Does the future of document management lie in the cloud?

A kaleidoscope of options has sprung up for “cloud” document management, where confusing terminology and disputed definitions abound. To help come to grips with the subject, IDM asked a range of EDRMS solutions providers and consultants to indicate which way is up.

Cloud document management promises the world. Get all the document organisation and retrieval features you need, without the burden of owning and managing the hardware and software associated with application-based solutions.
Cloud services have burst onto the marketplace with products suited to just about any DM need, from individual users handling their personal files to huge multinational organisations seeking compliance with document retention and discovery regulations.
But are you talking about a private cloud or  public cloud? Is this solution a hosted EDRMS or SaaS DM?
What are the differences between hosted SharePoint and Office 365?
Can I make do with the DM that comes integrated with my erp platform? 
Should you look at managing every document digitally or just look at specific business activities such as accounts payable? What about the new hosted options here from Esker,  ReadSoft and Basware?
Want to  do away with the headache of installing, maintaining and supporting your DM platform  completely? In that case you’ll want to talk to a business process outsourcer (BPO) such as a Computershare or Decipha. While your organisation may not have the volumes to make financial sense to use the heavy duty solutions the big BPOs offer, there are a range of different offerings available from other solutions providers.
So is the cloud the answer for document management, or is it just a document repository minus the management element? Will it provide the universal access and ease of use that will turn ordinary users from shirkers in eager adopters? Or will it become just another tangled web like the worldwide web (too much information but not enough context)?
Most IT managers find that their users demand more than the basics. They want version control, document sharing, revision mark-up, and advanced collaboration tools, such as discussion threads, whiteboards, and group editing.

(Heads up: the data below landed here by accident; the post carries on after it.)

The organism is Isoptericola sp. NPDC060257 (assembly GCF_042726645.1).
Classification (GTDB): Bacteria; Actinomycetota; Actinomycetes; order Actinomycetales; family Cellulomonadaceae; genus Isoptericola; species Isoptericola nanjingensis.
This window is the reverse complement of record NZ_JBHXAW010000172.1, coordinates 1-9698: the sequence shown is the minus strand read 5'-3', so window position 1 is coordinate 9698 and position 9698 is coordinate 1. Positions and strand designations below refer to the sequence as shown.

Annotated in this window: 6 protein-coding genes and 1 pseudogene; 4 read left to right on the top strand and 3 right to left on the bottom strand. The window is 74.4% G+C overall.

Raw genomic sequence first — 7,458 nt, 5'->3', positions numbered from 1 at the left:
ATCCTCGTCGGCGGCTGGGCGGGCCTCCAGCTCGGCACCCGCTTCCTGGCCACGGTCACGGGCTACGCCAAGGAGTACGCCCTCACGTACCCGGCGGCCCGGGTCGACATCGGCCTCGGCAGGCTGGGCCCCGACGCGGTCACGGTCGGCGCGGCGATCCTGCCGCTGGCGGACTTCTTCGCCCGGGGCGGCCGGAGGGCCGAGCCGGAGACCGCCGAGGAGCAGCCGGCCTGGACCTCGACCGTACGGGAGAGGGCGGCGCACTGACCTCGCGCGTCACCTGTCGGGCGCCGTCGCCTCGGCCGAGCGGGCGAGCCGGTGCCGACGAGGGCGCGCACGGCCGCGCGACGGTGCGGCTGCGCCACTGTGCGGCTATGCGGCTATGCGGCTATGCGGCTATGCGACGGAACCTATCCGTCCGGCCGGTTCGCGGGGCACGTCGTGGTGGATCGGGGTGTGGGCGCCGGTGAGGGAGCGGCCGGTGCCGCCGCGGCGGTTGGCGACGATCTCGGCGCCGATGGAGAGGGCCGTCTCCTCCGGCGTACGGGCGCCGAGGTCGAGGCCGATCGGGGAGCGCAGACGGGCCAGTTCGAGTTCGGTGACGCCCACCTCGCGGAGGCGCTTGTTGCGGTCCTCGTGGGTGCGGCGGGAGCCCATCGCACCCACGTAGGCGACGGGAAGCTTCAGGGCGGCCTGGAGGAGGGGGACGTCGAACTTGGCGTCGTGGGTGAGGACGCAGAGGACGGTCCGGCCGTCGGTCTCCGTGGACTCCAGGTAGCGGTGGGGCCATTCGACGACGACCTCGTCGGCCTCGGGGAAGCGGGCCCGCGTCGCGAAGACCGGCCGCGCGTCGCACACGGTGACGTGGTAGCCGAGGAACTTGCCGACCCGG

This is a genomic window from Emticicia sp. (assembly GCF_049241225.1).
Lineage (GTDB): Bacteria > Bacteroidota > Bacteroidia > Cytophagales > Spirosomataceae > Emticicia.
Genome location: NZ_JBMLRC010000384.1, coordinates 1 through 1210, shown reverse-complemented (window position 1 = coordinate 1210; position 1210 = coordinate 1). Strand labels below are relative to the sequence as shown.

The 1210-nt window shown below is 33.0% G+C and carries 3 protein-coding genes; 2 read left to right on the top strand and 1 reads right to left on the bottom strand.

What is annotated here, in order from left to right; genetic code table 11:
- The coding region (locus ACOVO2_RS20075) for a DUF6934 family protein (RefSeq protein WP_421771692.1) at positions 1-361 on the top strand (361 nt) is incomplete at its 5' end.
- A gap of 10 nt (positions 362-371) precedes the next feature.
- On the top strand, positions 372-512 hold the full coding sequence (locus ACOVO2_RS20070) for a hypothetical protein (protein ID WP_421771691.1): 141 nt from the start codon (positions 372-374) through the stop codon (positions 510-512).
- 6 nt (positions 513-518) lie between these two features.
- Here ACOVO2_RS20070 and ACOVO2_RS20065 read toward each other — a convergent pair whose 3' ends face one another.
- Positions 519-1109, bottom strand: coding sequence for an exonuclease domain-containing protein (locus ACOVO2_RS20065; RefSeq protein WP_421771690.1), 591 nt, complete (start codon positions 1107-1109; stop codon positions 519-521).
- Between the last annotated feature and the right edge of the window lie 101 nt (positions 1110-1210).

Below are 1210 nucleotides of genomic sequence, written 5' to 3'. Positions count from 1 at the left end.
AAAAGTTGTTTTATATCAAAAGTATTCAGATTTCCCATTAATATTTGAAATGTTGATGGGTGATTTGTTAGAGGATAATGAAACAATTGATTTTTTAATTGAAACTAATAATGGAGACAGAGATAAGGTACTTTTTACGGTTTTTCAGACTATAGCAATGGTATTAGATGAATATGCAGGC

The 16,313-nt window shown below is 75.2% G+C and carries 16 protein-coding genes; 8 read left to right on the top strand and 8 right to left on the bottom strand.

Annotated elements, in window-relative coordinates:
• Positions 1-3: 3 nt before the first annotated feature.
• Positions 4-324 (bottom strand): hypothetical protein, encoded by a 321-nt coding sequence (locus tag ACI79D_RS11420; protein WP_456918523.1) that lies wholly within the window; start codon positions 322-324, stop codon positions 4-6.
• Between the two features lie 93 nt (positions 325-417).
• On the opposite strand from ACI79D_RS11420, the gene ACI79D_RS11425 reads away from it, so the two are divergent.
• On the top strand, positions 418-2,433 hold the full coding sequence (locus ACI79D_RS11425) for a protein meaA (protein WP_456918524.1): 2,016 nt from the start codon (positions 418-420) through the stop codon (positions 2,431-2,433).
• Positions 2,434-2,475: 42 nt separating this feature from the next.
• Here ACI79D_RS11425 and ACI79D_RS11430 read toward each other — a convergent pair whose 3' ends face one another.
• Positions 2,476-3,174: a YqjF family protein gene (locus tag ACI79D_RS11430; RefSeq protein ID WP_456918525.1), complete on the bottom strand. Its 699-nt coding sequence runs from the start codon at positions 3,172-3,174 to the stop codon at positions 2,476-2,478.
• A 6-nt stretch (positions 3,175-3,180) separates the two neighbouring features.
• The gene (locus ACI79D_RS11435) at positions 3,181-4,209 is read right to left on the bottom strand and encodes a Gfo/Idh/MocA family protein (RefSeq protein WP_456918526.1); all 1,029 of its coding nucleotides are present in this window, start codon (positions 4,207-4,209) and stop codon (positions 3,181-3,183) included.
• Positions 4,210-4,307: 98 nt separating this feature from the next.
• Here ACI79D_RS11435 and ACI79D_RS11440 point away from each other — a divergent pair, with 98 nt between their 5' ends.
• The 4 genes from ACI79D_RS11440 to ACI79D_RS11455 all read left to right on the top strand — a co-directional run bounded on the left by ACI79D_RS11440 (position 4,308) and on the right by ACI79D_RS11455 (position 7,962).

They also want secure remote access from anywhere, and not just via computers, either: smartphones, netbooks, and tablet computers must be full participants. Corporate management has its requirements as well: reliable backup and resilient business continuity, so that a localised outage doesn't leave information workers idle. And both groups never want to be told that storage has filled up.
Trevor Dykstra, Director of Australian EDRMS solutions provider infoXpert, said “Regardless of new technology, whether it is an EDRMS installed locally, or moving to a cloud solution, employees will always try and work outside the system to suits their individual needs- i.e. they will try and find a "work around" like Dropbox if they feel the system doesn't suit their needs. Technology doesn't solve the issue, although it can help minimise the issue of people working outside the EDRMS if it is easy to use and intuitive.
 “The only way to get all staff using the EDRMS is the get a 100% staff "buy -in". This could be by a) make them stakeholders in the corporate information with awareness of the "big picture" and/or b) mandate an enterprise policy where all employees are aware of both their responsibilities and the benefits that it will have to them if all their information is captured correctly.
 “In the end of the day if comes down to people power: employees understanding their responsibilities regarding information capture and organisations understanding their responsibilities by providing a EDRMS system that their staff can easily use that enhances their work and is not a barrier to working efficiently.”
David Eade, Product Manager and Technology Evangelist for Australia’s Objective Corporation, believes there are currently  some specific challenges in the government area around confidence in cloud technology.